CFP: ‘Claiming the Classical’ (deadline 1st July 2018)

NETWORK: Claiming the Classical 21st century political rhetoric and the Greco-Roman past

‘Claiming the Classical’ (CTC) is an international network of academics, researchers and other interested parties. Together, we work to understand and engage with politicised appropriations of classical antiquity in the twenty-first century.

The network was launched in early 2018, with the aim of understanding and engaging with current political appropriations of the classical past. What impact do such appropriations have the on the wider public understanding of antiquity? Should academics and researchers engage with such appropriations, in what contexts, and how?

We hope you will join us. Sign up to the email list at: http://www.claiming-the-classical.org

Workshop: 9th November 2018

Friday 9th November 2018, 10:00-17:00
Room G22/26, Institute for Classical Studies, Senate House, Malet Street, London

The aim of this day-long workshop is to chart how Greco-Roman antiquity has been deployed in political rhetoric in the 21st century, exploring differences over national and continental borders as well as across the political spectrum.

Call for papers:

We are inviting proposals for brief papers focusing on a specific country or other defined area (15 mins), as well as for spotlight talks on particular cases (5 mins). Funds are available to support travel and accommodation for early career researchers and international participants.
Deadline: 1st July 2018

Summary paper:

Following the workshop, we will draft a short paper, offering a ‘snapshot’ of how classics is currently being used in political discourse globally. This will be made available freely online.

 

CONTACT:

Naoíse Mac Sweeney (nm241@le.ac.uk)
Helen Roche (hber2@cam.ac.uk)

CTC network info

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CFP: Society for Classical Studies 2019

Panel proposal: Classics and Social Justice Affiliated Group

Chair: Amy Pistone

Who “owns” classics?  Who is the field of classics for?  Defining the field/diversifying the field. 

Many initiatives, many possibilities come to mind when we think of Classics and Social Justice.  But as we pursue these initiatives, or even before, an important early task for us, is that of self-reflection. Classics traditionally has been the preserve of elites, and has served to exclude individuals and groups from power, institutions, and resources thereby perpetuating their definition as inferior.  Let us examine and confront this element of our history carefully, and more particularly our behaviors. Is Classics white? In the light of the appropriation of classical themes and motifs by the alt right, we need to think about how we ourselves have presented the field so as to render such (mis)appropriations possible.  At the same time “ownership” of classics has always been contested–and the classics deployed– by those very same groups who have been defined as outsiders. What are we doing when we say “classics for all” or teach these ancient materials to members of marginalized groups? Why do we do what we do?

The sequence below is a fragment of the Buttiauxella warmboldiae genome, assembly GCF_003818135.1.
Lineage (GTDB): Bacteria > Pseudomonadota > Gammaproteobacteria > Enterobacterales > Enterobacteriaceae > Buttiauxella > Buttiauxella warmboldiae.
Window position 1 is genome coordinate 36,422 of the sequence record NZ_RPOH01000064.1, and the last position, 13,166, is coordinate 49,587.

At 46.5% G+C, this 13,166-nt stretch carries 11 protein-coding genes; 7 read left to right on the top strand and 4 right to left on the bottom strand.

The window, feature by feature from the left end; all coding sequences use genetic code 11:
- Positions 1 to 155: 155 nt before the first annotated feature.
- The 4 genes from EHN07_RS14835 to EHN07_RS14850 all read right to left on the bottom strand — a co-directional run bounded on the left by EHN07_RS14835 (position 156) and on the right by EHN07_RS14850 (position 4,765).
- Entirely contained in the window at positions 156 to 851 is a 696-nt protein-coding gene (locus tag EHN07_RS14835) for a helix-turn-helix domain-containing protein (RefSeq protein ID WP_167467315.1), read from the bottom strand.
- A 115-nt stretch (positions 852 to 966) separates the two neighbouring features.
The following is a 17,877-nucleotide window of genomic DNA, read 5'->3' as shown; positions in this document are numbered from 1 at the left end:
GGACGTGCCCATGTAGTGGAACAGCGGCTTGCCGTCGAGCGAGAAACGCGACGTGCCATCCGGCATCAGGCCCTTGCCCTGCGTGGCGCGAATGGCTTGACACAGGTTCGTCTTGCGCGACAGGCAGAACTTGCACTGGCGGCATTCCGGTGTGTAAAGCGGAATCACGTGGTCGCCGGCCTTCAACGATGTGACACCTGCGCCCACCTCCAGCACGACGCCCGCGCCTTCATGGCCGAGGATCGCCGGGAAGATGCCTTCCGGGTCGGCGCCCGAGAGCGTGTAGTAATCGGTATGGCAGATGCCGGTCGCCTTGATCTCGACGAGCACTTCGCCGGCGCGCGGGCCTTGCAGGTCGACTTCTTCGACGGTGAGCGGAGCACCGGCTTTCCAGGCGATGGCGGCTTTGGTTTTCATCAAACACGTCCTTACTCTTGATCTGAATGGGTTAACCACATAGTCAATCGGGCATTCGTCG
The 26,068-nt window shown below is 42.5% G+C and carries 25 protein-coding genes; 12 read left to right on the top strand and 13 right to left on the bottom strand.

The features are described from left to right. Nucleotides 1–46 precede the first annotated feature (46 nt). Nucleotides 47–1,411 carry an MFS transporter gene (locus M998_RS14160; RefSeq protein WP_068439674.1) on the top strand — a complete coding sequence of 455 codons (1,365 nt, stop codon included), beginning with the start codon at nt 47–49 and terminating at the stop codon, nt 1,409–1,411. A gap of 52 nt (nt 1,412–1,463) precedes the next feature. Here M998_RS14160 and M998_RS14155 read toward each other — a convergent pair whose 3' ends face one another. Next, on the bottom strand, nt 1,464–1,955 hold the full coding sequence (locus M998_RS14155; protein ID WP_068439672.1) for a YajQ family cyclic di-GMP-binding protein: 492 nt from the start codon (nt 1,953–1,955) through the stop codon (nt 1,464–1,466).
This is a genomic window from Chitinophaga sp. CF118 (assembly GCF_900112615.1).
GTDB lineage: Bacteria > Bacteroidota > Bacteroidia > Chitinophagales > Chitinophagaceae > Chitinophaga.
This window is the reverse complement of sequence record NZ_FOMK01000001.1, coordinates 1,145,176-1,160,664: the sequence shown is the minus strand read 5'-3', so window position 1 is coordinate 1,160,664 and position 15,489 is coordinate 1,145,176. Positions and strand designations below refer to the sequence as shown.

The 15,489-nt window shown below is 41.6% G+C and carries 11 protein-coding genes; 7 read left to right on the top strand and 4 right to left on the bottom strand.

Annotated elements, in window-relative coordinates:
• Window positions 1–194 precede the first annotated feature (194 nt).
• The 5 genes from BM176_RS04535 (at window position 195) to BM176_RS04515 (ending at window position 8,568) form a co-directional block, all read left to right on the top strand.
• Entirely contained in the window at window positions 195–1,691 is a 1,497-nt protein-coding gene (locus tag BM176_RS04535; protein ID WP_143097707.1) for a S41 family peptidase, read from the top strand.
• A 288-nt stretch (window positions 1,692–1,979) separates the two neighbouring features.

We solicit 650-word abstracts by Feb. 20, 2018, for 15-20 minute papers. Paper topics might include but are by no means limited to questions such as the following:  the “gatekeeping” and imperialist traditions of classics; the pedagogy of canons and unchanging tradition; the challenges from perceived outsiders to the discipline, for instance working class individuals, people of color, women. How do such individuals fare in our national meetings? Or in our discipline?

Please submit anonymous abstracts of less than 650 words to Kaitlyn Boulding (boulding@UW.EDU).

MRECC and Classics and Social Justice syllabus workshop CAAS 2018 (Philadelphia)

Calling for participants! MRECC and the Classics and Social Justice Affiliated Group are collaborating to put together a proposal for a syllabus workshop at CAAS 2018 in Philadelphia October 4-6. 

If you are interested in participating in this workshop and have experience teaching and developing syllabi for courses involving multiculturalism, race, and ethnicity in Classics, please email David Wright at djw167@scarletmail.rutgers.edu by February 15th. 

Include your name, institutional affiliation, and a brief explanation of how you would like to contribute to the workshop. The panel proposal is due on March 9, 2018.

Write-up: Classics and Social Justice at the 2018 SCS (Boston)

 

By Hannah Čulík-Baird.

The Classics and Social Justice group had a productive time at the SCS in Boston this year. Even though the Bomb Cyclone made it difficult for many to get to Boston, we nonetheless had a packed house for our open meeting on the afternoon of Thursday January 4th 2018. Thanks to Lindsey A. Mazurek, we can share the notes from that meeting with you — see the end of this blog post.